The funny thing about NFD 5810 was that last year, even though I had a much smaller alpine gear (~30" instead of the ~40" on the MLCM,) it still seemed like a harder climb than it did on Saturday. It’s still a relentless grade (pitching up to 7% in places) and it goes on forever, but Ed & I spent some of the climb joking about how easy this was compared to the fresh horror that is Buckner Road.

And then we reached NFD 5820, and everything proceeded to fall apart.

I remembered NFD 5820 as being paved. It is not. It was, once upon a time (we kept seeing patches of pavement as we rolled along it) but it has been resurfaced with gravel. And it goes up 300 feet to ~4000 feet, drops down to Anvil Creek (but it’s not washed out here, unlike NFD 5810), climbs back up to ~4000 feet, then plunges, all gravelled, about 700 feet down to the junction with the other end of NFD 5810.

And while we crept along NFD 5820, we were having flats. About one flat per mile on this over 5 and a half miles of gravelled roads. After the fourth flat, I looked at our time (we were now deeply behind the clock to the tune of a hour and change into the Clackamas Lake Ranger Station) and suggested that we abandon and cut the loop short on US 26. No, no, the consensus was that we should continue up to Barlow Pass. And then we had a fifth flat, and as we sat there by the side of the road doing tube repair (Ed’s bike had the flat, but I was attempting to patch the two tires that I’d punctured earlier so that when we had the next flat, we’d have a tube at the ready) we looked at the time, looked at the road, said “f*ck it!”, and abandoned the brevet on the spot.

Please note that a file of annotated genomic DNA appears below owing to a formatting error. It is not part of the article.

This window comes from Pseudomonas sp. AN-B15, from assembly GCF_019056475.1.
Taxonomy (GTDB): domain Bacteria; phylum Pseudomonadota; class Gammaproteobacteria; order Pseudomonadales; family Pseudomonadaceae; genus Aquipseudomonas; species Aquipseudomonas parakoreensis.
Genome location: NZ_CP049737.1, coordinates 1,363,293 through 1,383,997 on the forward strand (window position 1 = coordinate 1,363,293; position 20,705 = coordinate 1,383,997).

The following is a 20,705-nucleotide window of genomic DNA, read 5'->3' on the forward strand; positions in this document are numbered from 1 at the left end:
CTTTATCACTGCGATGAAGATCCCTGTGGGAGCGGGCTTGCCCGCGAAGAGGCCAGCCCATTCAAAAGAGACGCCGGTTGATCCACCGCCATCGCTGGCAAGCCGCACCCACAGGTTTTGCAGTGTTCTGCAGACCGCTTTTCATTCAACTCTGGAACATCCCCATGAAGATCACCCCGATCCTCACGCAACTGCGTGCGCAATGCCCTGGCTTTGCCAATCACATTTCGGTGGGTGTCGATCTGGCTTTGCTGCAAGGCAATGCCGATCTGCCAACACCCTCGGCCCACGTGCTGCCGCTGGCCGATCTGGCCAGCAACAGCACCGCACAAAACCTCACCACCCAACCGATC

And then all we had to do was ride another ~80 miles to get back to Portland, and it was about 4pm.

NFD 57 & 42 were, as expected, rollery all the way up to US 26 (ascending ~400 feet in 22 miles) but US 26 had some unexpected surprises in the form of a collection of really nasty false flats (the summit of US 26 between the junction with NFD 42 and the junction with OR 35 is Blue Box Pass, at 4000+ feet, and we didn’t realize just how much climbing we had done before we got there until the summit signpost crept into view. And then after dropping off that point of land we dropped into a river valley and false-flatted our way up to the OR35 junction. The 350 feet of real climbing to get up above Government Camp was a relief compared to this because it was steep enough that we knew we were actually climbing.

And after a 45 minute hot food + coffee break in Government Camp (where the temperature dropped about 10 degrees while we were in the Huckleberry Inn eating) we threw on every layer of clothing we had and threw ourselves off the edge of the cliff for the screaming descent down US 26 to the river bottoms just east of Sandy.

I’m not sure just how fast I was going on the initial descent (because my GPS had run out of power a hour earlier, and I’d forgotten to bring a booster battery) but it was fast enough that the MLCM started to develop a nasty front wheel shimmy about halfway down. (Or maybe earlier, but I was shivering too hard then to notice.) But we were moving; it took us about a hour and 15 minutes to ride the 26-ish miles between the lower end of Government Camp Loop and the eastern edge of Sandy, and 3-4 miles of that were the climb up (in the DARK and in the RAIN, I may add) out of the Sandy River gorge at the end of the descent.